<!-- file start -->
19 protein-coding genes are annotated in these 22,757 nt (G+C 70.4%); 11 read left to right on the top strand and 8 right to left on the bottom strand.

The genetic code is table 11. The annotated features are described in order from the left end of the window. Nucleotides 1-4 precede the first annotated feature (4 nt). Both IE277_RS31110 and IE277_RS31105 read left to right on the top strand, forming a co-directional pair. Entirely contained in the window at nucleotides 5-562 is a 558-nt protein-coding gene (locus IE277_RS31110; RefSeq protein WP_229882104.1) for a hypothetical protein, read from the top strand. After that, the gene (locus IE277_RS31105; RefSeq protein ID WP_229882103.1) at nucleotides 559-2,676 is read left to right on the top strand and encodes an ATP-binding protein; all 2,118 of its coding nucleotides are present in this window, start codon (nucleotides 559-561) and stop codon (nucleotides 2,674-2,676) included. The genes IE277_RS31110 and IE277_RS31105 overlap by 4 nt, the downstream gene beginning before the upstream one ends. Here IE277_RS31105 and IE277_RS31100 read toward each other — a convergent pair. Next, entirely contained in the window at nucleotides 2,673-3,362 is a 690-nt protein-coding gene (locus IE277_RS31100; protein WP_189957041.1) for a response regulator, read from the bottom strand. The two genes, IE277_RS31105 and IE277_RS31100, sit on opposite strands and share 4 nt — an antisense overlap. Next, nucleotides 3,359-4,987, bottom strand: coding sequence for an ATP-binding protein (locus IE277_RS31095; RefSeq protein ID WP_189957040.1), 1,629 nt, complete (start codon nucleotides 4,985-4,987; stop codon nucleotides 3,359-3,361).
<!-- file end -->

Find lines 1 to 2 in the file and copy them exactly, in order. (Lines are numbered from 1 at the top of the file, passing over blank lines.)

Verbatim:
19 protein-coding genes are annotated in these 22,757 nt (G+C 70.4%); 11 read left to right on the top strand and 8 right to left on the bottom strand.

The genetic code is table 11. The annotated features are described in order from the left end of the window. Nucleotides 1-4 precede the first annotated feature (4 nt). Both IE277_RS31110 and IE277_RS31105 read left to right on the top strand, forming a co-directional pair. Entirely contained in the window at nucleotides 5-562 is a 558-nt protein-coding gene (locus IE277_RS31110; RefSeq protein WP_229882104.1) for a hypothetical protein, read from the top strand. After that, the gene (locus IE277_RS31105; RefSeq protein ID WP_229882103.1) at nucleotides 559-2,676 is read left to right on the top strand and encodes an ATP-binding protein; all 2,118 of its coding nucleotides are present in this window, start codon (nucleotides 559-561) and stop codon (nucleotides 2,674-2,676) included. The genes IE277_RS31110 and IE277_RS31105 overlap by 4 nt, the downstream gene beginning before the upstream one ends. Here IE277_RS31105 and IE277_RS31100 read toward each other — a convergent pair. Next, entirely contained in the window at nucleotides 2,673-3,362 is a 690-nt protein-coding gene (locus IE277_RS31100; protein WP_189957041.1) for a response regulator, read from the bottom strand. The two genes, IE277_RS31105 and IE277_RS31100, sit on opposite strands and share 4 nt — an antisense overlap. Next, nucleotides 3,359-4,987, bottom strand: coding sequence for an ATP-binding protein (locus IE277_RS31095; RefSeq protein ID WP_189957040.1), 1,629 nt, complete (start codon nucleotides 4,985-4,987; stop codon nucleotides 3,359-3,361).